A view of the forest fires that swept through several states including Bouira, Algeria on July 24, 2023. At least 15 people were killed and 26 injured and 1,500 people evacuated due to wildfires. North Africa is warming at a faster rate which has been subject to multiple heat waves since last year. (Photo by Fazil Abd Erahim/Anadolu Agency via Getty Images)
An early warning action plan for Africa was launched at Africa Climate Week in Nairobi, Kenya with the goal to save lives and livelihoods on a continent regularly exposed to extreme weather conditions.
The launch comes after the World Meteorological Organisation (WMO) released a report which found that about 60% of people in Africa lack early warning systems which could help them to better prepare for climate disasters.
According to the report, an effective early warning mechanism could prevent or reduce the risk of a disaster happening and minimise its effect. “As a result, recovery processes are cheaper and quicker, further contributing to resilience,” it said.
Mami Mizutori, UN head of disaster risk reduction, described the early warning for action plan as a comprehensive effort to strengthen early warning systems across Africa.
“By focusing on monitoring, capacity building, communication, and community engagement, the initiative aims to enhance disaster preparedness, increase public awareness and promote regional cooperation. Ultimately, it strives to save lives, protect livelihoods and build a more resilient Africa,” she said.
The plan’s objective is to make sure that timely and accurate information about natural hazards and impending disasters reaches all segments of African society, particularly the most vulnerable.
The action plan advocates for having early warning signs to adequately prepare for natural disasters to reduce costs incurred after disasters hit.
The report added that Africa is heating up at a faster rate than the rest of the planet and enduring more severe climate and weather disasters such as droughts.
“Africa is responsible for only a fraction of global greenhouse gas emissions but is suffering disproportionately from climate change,” the report said.
“Climate change and the diminishing natural resource base could fuel conflicts for scarce productive land, water, and pastures, where farmer-herder violence has increased over the past 10 years due to growing land pressure,” it added.
On Tuesday, UN secretary-general Antonio Guterres called for decisive climate action in addressing escalating extreme weather challenges.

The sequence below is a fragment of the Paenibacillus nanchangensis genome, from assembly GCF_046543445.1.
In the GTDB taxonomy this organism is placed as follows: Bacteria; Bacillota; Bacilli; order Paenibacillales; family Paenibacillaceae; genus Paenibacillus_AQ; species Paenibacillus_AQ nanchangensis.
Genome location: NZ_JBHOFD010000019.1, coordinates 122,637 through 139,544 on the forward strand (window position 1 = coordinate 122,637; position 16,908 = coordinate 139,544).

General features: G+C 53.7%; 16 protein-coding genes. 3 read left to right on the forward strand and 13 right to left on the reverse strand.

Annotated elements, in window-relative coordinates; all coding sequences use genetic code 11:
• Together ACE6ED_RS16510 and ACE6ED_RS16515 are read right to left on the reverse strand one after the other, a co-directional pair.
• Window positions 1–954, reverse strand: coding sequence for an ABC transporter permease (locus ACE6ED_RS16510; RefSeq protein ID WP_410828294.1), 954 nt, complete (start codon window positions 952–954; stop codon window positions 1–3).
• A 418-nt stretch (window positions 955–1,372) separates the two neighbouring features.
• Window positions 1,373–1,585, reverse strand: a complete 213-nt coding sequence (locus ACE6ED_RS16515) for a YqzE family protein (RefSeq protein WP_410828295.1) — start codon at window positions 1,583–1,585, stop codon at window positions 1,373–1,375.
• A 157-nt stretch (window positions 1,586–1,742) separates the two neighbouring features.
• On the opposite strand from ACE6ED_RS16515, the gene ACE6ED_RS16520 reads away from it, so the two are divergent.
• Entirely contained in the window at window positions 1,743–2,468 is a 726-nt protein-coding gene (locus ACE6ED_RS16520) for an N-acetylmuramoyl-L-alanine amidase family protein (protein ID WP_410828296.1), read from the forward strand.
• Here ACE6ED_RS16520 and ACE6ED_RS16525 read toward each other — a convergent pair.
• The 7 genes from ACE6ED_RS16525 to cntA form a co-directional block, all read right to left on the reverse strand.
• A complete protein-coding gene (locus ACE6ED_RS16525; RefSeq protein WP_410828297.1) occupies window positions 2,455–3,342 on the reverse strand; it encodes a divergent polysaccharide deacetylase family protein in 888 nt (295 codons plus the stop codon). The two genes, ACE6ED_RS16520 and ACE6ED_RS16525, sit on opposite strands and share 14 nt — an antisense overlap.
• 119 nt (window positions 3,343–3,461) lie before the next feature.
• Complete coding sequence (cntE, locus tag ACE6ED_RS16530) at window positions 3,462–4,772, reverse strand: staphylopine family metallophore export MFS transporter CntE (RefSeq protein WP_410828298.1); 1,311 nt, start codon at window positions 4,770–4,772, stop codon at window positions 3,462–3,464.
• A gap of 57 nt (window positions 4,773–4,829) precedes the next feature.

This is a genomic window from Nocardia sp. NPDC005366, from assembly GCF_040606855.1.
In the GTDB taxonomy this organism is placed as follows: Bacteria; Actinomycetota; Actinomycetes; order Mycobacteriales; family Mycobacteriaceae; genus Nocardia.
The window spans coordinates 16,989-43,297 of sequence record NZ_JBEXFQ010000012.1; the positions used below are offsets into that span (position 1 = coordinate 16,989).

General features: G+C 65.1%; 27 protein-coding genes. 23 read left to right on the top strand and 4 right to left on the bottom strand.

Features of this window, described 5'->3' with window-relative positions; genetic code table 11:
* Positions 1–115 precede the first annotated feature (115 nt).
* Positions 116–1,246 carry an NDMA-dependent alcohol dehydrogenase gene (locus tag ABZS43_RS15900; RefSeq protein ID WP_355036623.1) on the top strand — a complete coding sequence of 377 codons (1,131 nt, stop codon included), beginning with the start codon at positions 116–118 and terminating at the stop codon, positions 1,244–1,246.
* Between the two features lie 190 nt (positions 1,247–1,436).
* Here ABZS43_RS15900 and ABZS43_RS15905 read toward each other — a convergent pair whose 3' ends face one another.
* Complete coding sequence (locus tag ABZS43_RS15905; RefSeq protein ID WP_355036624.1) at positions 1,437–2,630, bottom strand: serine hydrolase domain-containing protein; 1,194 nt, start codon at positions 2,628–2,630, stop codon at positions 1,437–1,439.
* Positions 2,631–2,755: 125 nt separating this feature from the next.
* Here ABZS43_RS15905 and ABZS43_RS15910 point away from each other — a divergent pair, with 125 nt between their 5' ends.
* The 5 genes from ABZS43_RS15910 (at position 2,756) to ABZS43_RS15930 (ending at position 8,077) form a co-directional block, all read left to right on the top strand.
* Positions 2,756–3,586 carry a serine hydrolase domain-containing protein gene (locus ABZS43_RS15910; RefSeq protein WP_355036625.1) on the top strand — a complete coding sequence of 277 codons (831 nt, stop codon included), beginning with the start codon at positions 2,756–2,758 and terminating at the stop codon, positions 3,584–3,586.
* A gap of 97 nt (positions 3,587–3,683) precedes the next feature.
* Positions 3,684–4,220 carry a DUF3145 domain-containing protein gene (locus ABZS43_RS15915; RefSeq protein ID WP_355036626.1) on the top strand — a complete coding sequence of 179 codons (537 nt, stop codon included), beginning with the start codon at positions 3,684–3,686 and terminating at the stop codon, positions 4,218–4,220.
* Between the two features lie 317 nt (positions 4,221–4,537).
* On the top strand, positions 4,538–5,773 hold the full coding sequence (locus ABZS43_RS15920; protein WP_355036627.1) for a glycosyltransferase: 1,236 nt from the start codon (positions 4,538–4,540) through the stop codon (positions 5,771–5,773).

He urged leaders to unite in their commitment to climate resilience and fighting climate change to mitigate its impact.
“I make a very strong appeal to the large emitters, the G20 countries that are responsible for 80% of the emissions that will be meeting this week in New Delhi, India. Assume your responsibilities,” Guterres said.
According to the report, at least 110 million people on the African continent were directly affected by weather, climate and water-related hazards in 2022, causing more than $8.5 billion in economic damages.
It added that people’s health, peace, prosperity, infrastructure and economic activities are exposed to significant risks including death from climate change.
“Five-thousand deaths were reported, of which nearly half were associated with drought and just over 40% with floods”, according to figures from the Emergency Event Database quoted in the report. “But the true toll is likely to be much higher because of under-reporting,” the report said.
Speaking at the launch of the conference, WMO secretary general Petteri Taalas said although Africa is the lowest emitter in the world, it was highly affected by climate change-related weather.
“Heatwaves, heavy rains, floods, tropical cyclones and prolonged droughts are having devastating impacts on communities and economies, with increasing numbers of people at risk.
He added that there are big gaps in weather observations in “Africa and early warning services are woefully inadequate. We are determined to close those gaps and ensure that life-saving early warnings reach everyone.”
A number of African countries have been identified for priority action in the global initiative.
The report found that the average rate of warming in Africa was 0.3°C a decade in the 1991–2022 period, compared with 0.2°C in the world as a whole.
It warned that North Africa is warming at a faster rate which has been subject to multiple heat waves since last year. This has seen a decline of 34% in agricultural productivity, causing an increase in imports of cereal and grain. In July, parts of the region faced heatwaves and wildfires.
To address the shortage of the early warning systems in the country, Africa may need an increase in climate adaptation funding to $100 billion a year to improve on weather early warning systems and shield its agriculture from climate change, the Global Center on Adaptation said.
The most recent estimate shows that in 2020 African countries received about $11 billion a year. This is well below the $52.7 billion the continent’s nations have said they need. The estimate of $11 billion is also likely to be grossly underestimated.
There’s also resistance from African countries because this money is often in the form of loans more so than grants.
Guterres said it was important to rework the global financial system in a way that supports quicker climate action in a sustainable way.
Mandisa Nyathi is a climate reporting fellow, funded by the Open Society Foundation for South Africa.